Development and validation of the Collaborative Health Outcomes Information Registry body map. Pain reports Scherrer, K. H., Ziadni, M. S., Kong, J., Sturgeon, J. A., Salmasi, V., Hong, J., Cramer, E., Chen, A. L., Pacht, T., Olson, G., Darnall, B. D., Kao, M., Mackey, S. 2021; 6 (1): e880


Introduction: Critical for the diagnosis and treatment of chronic pain is the anatomical distribution of pain. Several body maps allow patients to indicate pain areas on paper; however, each has its limitations.Objectives: To provide a comprehensive body map that can be universally applied across pain conditions, we developed the electronic Collaborative Health Outcomes Information Registry (CHOIR) self-report body map by performing an environmental scan and assessing existing body maps.Methods: After initial validation using a Delphi technique, we compared (1) pain location questionnaire responses of 530 participants with chronic pain with (2) their pain endorsements on the CHOIR body map (CBM) graphic. A subset of participants (n = 278) repeated the survey 1 week later to assess test-retest reliability. Finally, we interviewed a patient cohort from a tertiary pain management clinic (n = 28) to identify reasons for endorsement discordances.Results: The intraclass correlation coefficient between the total number of body areas endorsed on the survey and those from the body map was 0.86 and improved to 0.93 at follow-up. The intraclass correlation coefficient of the 2 body map graphics separated by 1 week was 0.93. Further examination demonstrated high consistency between the questionnaire and CBM graphic (<10% discordance) in most body areas except for the back and shoulders (15-19% discordance). Participants attributed inconsistencies to misinterpretation of body regions and laterality, the latter of which was addressed by modifying the instructions.Conclusions: Our data suggest that the CBM is a valid and reliable instrument for assessing the distribution of pain.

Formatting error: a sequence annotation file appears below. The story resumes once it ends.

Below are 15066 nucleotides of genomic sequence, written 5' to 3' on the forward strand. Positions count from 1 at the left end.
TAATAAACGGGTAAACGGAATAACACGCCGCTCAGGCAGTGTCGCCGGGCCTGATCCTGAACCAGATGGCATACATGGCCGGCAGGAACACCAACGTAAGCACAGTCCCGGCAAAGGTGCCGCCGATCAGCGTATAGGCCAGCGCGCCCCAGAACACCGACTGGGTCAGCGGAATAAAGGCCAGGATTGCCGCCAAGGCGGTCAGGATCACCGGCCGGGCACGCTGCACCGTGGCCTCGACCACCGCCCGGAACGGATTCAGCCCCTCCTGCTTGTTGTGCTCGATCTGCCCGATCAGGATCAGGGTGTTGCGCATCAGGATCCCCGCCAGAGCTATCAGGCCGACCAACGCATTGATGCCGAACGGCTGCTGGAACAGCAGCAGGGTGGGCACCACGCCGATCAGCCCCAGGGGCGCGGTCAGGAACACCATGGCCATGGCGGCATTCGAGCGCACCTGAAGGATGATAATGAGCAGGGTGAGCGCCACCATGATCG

View details for DOI 10.1097/PR9.0000000000000880

View details for PubMedID 33490848